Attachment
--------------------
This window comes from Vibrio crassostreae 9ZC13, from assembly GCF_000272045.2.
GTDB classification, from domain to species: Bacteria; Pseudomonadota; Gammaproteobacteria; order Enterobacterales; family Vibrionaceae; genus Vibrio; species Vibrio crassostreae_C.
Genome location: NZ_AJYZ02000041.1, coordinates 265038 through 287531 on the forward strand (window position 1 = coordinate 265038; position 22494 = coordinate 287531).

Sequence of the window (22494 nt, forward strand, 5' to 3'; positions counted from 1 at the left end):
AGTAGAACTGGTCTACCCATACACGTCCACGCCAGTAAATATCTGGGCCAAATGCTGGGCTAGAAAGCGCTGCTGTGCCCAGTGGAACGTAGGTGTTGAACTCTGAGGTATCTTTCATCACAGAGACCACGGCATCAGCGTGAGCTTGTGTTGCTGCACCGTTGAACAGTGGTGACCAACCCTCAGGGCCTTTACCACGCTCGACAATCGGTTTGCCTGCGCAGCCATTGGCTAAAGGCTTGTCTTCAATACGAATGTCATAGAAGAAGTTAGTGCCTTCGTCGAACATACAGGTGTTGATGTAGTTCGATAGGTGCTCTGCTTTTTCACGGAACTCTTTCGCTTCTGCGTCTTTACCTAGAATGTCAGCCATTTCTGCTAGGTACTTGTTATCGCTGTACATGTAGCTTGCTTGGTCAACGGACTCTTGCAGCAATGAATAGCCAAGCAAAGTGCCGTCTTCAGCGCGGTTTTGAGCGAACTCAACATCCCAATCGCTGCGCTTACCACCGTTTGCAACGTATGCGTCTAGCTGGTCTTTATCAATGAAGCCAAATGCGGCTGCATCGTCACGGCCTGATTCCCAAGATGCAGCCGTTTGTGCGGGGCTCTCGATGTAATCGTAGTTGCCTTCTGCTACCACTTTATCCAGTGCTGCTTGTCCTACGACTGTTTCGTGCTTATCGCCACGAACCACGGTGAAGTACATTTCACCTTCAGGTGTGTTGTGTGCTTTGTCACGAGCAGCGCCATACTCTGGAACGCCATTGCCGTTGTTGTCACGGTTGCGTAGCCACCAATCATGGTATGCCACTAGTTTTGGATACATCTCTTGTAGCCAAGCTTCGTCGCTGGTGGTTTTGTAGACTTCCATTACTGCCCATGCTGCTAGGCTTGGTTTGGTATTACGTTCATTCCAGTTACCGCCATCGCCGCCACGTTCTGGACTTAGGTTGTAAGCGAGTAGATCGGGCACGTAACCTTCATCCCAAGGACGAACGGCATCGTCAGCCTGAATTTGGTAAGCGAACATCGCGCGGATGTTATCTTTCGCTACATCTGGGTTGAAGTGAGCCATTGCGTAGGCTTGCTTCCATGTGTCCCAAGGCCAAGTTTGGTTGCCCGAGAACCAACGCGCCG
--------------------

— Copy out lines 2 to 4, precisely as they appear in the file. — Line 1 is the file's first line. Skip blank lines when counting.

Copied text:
GTDB classification, from domain to species: Bacteria; Pseudomonadota; Gammaproteobacteria; order Enterobacterales; family Vibrionaceae; genus Vibrio; species Vibrio crassostreae_C.
Genome location: NZ_AJYZ02000041.1, coordinates 265038 through 287531 on the forward strand (window position 1 = coordinate 265038; position 22494 = coordinate 287531).

Sequence of the window (22494 nt, forward strand, 5' to 3'; positions counted from 1 at the left end):